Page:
Professor Emerita of Psychology/Neuroscience and the Program in Science, Technology, and Society at Vassar College Website For 25 years, Janet’s primary laboratory research focused on neural and peripheral metabolic mechanisms by which estrogens and mixed antiestrogens, especially tamoxifen, affect eating, body weight regulation and metabolic activity. Over the past 15 years, Janet has been interested increasingly in engaging in the intersection of environmental and women’s health issues, focusing on environmental risks and breast cancer. She was the Director of the Vassar College Environmental Risks and Breast Cancer Project, a team effort that led to the production of a bilingual, interactive, user-friendly CD and website. She is the lead author of Breast Cancer Prevention Partner’s State of the Evidence: The Connection Between Breast Cancer and the Environment (2008; 2010) and the recently published ‘State of the evidence 2017; an update on the connection between breast cancer and the environment.’ (Environmental Health).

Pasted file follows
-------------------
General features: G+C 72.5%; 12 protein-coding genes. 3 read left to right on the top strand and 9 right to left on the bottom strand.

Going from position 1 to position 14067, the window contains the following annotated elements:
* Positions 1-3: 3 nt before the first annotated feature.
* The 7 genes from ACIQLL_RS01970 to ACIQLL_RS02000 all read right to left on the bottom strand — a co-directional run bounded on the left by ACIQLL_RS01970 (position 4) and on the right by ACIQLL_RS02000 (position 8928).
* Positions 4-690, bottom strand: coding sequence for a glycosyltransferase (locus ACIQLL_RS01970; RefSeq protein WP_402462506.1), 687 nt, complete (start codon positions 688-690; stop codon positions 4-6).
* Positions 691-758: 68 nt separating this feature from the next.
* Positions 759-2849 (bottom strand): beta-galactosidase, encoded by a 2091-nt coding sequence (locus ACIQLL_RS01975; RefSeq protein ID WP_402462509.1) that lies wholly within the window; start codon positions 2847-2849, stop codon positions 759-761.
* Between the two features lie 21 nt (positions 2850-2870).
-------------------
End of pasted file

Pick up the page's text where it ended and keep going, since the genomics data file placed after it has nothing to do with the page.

Tyrone Hayes, Ph.D.
Professor of Integrative Biology, University of California, Berkeley Tyrone B. Hayes was born and raised in Columbia, South Carolina where he developed his love for biology. Hayes’ research focuses on developmental endocrinology with an emphasis on evolution and environmental regulation of growth and development. For the last ten years, the role of endocrine disrupting contaminants, particularly pesticides, has been a major focus. Hayes is interested in the impact of chemical contaminants on environmental health and public health, with a specific interest in the role of pesticides in global amphibian declines and environmental justice concerns associated with targeted exposure of racial and ethnic minorities to endocrine disruptors and the role that exposure plays in health care disparities.